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Constraints of relational databases are

  • Domain - the value of each attribute of a relation must be an indivisible value and must be drawn out of possible values associated with its domain. The value of an attribute, therefore, must conform to the data type associated with the domain.

  • Key Constraints - a key is part of a tuple (one or more attributes) that uniquely distinguishes it from other tuples in a given relation. Of course, in the extreme, the entire tuple is the key since each tuple in the relation is guaranteed to be unique. However, we are interested in smaller keys, if they exist, for a number of practical reasons. First, keys will typically be used as links, ie., key values will appear in other relations to represent their associated tuples. Thus, keys should be as small as possible and comprise only non - redundant attributes to avoid unnecessary duplication of data across relations. Second, keys from the basis for constructing indexes to speed up retrieval of tuples from a relation. Small keys will decrease the size of indexes and the time to look up an index.

Customer

     

C#

Cname

Ccity

CPhone

1

Amar

New Delhi

2263035

2

Mithilesh

Jaipur

5555910

3

Deepak

New Delhi

2234391

 

The customer number (C#) attributes is clearly designed to uniquely identify a customer. Thus, we would not find two or more tuples in the relation having the same customer number and therefore it can serve as a unique key to tuples in the relation.

However, there may be more than one such key in any relation, and these keys may arise from natural attributes of the entity represented (rather than a contrived one, like customer number). Examining again, no two or more tuples have the same value combination of Ccity and Cphone. If we can safely assume that no customer will share a residence and phone number with any other customer, then this combination is one such key. Next, note that Cphone is not alone - there are two tuples with the same Cphone value (telephone numbers in different cities that happen to be the same). And neither is Ccity alone, as we may expect many customers to live in a given city.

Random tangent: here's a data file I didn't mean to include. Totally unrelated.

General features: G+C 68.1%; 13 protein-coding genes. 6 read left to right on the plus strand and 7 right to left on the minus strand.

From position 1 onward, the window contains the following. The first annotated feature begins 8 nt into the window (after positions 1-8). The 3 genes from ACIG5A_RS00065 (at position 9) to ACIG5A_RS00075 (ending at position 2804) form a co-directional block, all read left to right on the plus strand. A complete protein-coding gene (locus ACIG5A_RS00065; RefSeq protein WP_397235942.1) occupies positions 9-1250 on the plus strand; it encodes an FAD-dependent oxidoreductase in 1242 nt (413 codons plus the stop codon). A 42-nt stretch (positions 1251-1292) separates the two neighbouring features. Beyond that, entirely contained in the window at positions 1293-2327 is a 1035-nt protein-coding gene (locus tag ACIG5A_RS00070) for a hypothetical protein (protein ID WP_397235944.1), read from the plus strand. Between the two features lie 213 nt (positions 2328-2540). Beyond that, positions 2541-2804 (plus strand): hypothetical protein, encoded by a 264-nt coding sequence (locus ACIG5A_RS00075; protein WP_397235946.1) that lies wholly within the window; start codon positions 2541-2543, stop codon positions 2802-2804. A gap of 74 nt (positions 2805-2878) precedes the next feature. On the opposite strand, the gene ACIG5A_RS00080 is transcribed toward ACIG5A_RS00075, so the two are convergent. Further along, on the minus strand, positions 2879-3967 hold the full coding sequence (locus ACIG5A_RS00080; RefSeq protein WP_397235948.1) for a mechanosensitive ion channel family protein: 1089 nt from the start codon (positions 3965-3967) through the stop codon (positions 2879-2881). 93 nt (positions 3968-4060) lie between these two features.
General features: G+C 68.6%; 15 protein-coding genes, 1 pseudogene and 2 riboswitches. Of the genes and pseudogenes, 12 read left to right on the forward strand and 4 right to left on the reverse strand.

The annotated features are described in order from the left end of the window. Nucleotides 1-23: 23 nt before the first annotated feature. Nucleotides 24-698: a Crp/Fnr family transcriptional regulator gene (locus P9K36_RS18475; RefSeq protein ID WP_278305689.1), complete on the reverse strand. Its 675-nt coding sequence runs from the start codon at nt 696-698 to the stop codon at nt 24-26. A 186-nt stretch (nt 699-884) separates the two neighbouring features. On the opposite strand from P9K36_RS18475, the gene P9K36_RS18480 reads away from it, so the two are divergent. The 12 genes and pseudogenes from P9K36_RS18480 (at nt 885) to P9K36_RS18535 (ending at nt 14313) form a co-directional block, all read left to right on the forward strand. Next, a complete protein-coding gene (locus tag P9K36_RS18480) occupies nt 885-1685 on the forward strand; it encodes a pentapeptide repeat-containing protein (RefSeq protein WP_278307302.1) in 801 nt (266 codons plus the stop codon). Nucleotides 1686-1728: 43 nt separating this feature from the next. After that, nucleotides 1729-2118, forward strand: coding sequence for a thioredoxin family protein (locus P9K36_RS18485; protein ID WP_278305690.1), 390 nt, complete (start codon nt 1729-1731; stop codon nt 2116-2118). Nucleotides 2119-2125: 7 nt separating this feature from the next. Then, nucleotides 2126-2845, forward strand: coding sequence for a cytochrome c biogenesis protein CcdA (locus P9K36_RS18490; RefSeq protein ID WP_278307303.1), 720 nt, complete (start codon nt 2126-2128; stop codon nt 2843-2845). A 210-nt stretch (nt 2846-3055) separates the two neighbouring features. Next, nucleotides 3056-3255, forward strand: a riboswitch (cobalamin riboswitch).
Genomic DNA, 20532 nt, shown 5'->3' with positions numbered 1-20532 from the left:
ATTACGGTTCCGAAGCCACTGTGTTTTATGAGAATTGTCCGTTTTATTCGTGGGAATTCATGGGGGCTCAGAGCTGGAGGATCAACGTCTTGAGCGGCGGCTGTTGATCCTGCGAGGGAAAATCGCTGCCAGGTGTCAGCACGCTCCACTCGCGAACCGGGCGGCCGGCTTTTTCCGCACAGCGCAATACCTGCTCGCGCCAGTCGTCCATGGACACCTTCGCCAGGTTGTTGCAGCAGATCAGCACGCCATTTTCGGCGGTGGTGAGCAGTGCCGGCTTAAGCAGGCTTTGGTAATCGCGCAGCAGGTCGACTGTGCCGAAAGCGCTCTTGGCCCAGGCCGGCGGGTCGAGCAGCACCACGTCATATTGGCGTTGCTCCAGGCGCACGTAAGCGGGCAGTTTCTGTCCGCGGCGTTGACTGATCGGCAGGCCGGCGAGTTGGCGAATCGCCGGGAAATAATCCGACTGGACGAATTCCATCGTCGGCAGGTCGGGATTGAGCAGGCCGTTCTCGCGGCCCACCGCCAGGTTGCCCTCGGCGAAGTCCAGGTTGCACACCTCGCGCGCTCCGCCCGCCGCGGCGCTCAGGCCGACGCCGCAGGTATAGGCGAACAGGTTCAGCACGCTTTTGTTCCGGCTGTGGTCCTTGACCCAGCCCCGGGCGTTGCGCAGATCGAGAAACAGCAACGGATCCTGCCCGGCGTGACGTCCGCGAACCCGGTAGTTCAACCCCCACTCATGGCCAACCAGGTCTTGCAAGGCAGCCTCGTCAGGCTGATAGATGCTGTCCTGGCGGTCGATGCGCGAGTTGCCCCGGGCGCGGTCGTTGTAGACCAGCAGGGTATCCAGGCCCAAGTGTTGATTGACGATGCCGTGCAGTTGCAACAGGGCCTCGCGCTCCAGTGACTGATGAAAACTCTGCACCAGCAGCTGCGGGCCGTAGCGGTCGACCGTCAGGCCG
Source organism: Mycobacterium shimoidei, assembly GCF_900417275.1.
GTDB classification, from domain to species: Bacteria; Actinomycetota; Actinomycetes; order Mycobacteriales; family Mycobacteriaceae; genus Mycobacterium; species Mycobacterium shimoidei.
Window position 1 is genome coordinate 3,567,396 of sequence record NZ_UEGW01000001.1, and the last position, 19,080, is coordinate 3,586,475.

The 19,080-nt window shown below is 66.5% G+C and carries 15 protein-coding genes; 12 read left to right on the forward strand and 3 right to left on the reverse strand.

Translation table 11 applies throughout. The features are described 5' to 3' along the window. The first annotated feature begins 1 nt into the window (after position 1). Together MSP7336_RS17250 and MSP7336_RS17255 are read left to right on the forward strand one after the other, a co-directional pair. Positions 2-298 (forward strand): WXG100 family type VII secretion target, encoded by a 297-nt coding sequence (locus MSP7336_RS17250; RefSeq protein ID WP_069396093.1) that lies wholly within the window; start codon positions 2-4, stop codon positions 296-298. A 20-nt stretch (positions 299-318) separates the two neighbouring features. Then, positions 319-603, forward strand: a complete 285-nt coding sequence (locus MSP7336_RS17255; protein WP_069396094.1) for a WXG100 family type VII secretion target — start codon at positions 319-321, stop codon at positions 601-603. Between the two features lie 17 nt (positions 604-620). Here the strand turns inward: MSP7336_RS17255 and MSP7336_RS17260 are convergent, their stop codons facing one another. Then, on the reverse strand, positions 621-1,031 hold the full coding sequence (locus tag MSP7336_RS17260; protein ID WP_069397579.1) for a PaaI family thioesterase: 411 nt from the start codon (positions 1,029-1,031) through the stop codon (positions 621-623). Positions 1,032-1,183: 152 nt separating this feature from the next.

Customer

     

C#

Cname

Ccity

Cphone

1

Amar

New Delhi

832551

2

Mithilesh

Jaipur

832551

3

Deepak

New Delhi

183451

C# Key - 1

 

Ccity & Cphone - Key2

 

 

While a relation may have two or more candidate keys, one must be selected and designated as the primary key in the database schema. In the example given above, C# is the obvious choice as a primary key for the reasons stated earlier. When the primary key values of one relation appear in other relations, they are termed foreign keys. Note that foreign keys may have redundant occurrences in a relation, while primary keys may not.

 

For example, C# in Transaction is a foreign key and the key value '1' occurs in two different tuples. This is allowed because a foreign key is only a reference to a tuple in another relation, unlike a primary key value, which must uniquely identify a tuple in the relation.
  • Entity Integrity Constraint - Entity integrity constraint requires that primary key value cannot be null because it is used for the identification of the individual tuple in a relation. Null value shows non -identification or duplicity or failure to distinguish such tuples.
  • Referential Integrity Constraint - We have discussed above the key and entity constraints which are specified on individual relations. The referential integrity constraint, on the other hand, is specified between two or more relations. This constraint is specified to maintain consistency among the tuples of such relations.

Operations and Constraint Violations